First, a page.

HEDRICK SMITH: [on camera] Fifteen to eighteen percent of pay?

BROOKS HAMILTON: Yeah.

HEDRICK SMITH: Most plans think they're doing a good job if, combined, the employee and the employer are putting away 9, 10 percent.

BROOKS HAMILTON: Yeah. They're half what they need to be.

JACK VANDERHEI: I would say, unless you're fortunate to be in the upper-income quartiles, that you're probably going to be in for a very rough ride.

[www.pbs.org: More on what you need to save]

HEDRICK SMITH: And what does "a rough ride" mean?

JACK VANDERHEI: A rough ride means you're not going to have sufficient moneys to pay the predictable expenses � your housing, your utilities, your food � plus the potential catastrophic medical care costs that you might be burdened with, with things like a nursing home.

HEDRICK SMITH: And you're talking about the middle of America. You're talking�

JACK VANDERHEI: Absolutely.

HEDRICK SMITH: And they're in for a rough ride.

JACK VANDERHEI: Very rough.

HEDRICK SMITH: [voice-over] The biggest problem is low participation. Masses of ordinary workers are left without any 401(k) plans. But even those who get offered one typically do not put in enough money.

Prof. ALICIA MUNNELL: Between 25 and 30 percent of people who could join these plans don't join the plans. Of the possibility of contributing the maximum, less than 10 percent of people contribute the maximum.

HEDRICK SMITH: Another serious problem is what's called "leakage." Too often, the 401(K) savings account becomes the rainy day account.

Prof. ALICIA MUNNELL: Half the people, when they move from one job to another, take the money out of their 401(k). Now, they may even use it for something good. They may use it for further education, or they may use it as down payment for a house. But it means it's not there when they come to retirement.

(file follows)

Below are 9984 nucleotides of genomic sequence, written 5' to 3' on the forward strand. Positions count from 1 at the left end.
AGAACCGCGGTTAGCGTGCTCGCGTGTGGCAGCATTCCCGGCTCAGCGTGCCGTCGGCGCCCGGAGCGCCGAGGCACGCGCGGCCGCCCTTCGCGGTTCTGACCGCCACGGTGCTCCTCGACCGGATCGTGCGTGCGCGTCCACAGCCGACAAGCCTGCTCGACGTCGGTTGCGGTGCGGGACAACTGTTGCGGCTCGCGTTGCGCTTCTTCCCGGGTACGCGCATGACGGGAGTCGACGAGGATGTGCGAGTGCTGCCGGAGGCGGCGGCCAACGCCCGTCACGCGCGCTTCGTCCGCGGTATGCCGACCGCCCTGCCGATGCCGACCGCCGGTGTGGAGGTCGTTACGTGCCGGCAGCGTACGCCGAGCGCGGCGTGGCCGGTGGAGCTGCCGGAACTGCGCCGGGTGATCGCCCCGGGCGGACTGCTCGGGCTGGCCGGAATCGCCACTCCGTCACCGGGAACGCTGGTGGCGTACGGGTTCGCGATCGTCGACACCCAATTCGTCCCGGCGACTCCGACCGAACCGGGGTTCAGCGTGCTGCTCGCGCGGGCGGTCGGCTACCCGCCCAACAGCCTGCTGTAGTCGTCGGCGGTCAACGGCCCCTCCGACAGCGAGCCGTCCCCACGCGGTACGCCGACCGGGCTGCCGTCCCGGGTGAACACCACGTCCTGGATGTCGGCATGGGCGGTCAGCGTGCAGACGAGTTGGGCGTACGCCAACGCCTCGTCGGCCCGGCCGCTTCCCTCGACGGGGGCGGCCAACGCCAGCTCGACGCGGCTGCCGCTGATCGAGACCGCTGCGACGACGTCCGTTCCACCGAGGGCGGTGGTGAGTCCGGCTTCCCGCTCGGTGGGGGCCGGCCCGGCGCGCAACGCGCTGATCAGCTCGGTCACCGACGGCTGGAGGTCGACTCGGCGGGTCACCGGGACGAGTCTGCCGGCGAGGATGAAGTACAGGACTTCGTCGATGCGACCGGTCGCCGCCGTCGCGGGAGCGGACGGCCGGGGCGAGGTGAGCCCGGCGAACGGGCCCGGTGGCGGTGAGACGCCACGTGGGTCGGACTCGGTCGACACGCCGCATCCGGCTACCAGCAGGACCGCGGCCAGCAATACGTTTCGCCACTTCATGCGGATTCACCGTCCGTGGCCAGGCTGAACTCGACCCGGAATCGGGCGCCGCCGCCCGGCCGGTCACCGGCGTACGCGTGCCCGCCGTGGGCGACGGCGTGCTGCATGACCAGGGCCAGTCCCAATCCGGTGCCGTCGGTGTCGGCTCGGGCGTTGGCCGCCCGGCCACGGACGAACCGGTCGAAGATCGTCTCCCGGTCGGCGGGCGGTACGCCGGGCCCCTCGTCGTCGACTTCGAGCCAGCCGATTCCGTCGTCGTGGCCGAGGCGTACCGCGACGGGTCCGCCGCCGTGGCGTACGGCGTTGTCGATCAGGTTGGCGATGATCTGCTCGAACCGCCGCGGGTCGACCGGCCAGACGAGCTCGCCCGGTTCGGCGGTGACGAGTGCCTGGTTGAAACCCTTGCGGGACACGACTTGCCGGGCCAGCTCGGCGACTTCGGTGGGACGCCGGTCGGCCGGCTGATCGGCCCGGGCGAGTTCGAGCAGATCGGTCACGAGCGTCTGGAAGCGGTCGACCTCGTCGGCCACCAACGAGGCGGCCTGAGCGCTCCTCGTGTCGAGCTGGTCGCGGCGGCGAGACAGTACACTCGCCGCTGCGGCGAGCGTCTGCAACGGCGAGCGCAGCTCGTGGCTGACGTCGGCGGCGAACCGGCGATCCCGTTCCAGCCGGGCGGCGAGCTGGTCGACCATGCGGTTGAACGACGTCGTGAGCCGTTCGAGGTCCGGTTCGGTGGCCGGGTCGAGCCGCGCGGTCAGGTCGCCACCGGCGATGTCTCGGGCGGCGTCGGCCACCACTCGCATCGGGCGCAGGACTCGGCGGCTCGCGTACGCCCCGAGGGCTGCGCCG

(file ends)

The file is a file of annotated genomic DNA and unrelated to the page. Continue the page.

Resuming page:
HEDRICK SMITH: Add to that the huge difficulties ordinary people have in doing their own investing.

BROOKS HAMILTON: I used to ask the CEO, CFO of my major clients, often in an environment, a conference room� some young employee would bring in coffee and all, and as they would be leaving, I would ask the CEO, "Fred, let me ask you, would you allow that employee to direct the investment of your account in the 401(k) plan?" And they always thought I was some kind of idiot. It's kind of like, "Don't they teach you anything down in Texas, Brooks? Of course not. I wouldn't let them touch my account with a 10-foot pole." And I'd say, "Well, but you force them to manage their own, and they are running their money into the ground."

HEDRICK SMITH: The roots of the problem, some say, lie in how the 401(k) system was born in Washington. Originally, it was not set up to have millions of us managing our own retirement.

Prof. ALICIA MUNNELL: 401(k) plans were originally introduced as supplemental plans. No one ever said, "Oh, let's end these traditional pensions and replace them with 401(k) plans."

HEDRICK SMITH: The 401(k) first emerged as an arcane sub-paragraph in the fine print of the tax code in 1978. Intended as a technical fix to protect a tax shelter for executives at Kodak and Xerox, no one expected it would lead to a retirement revolution.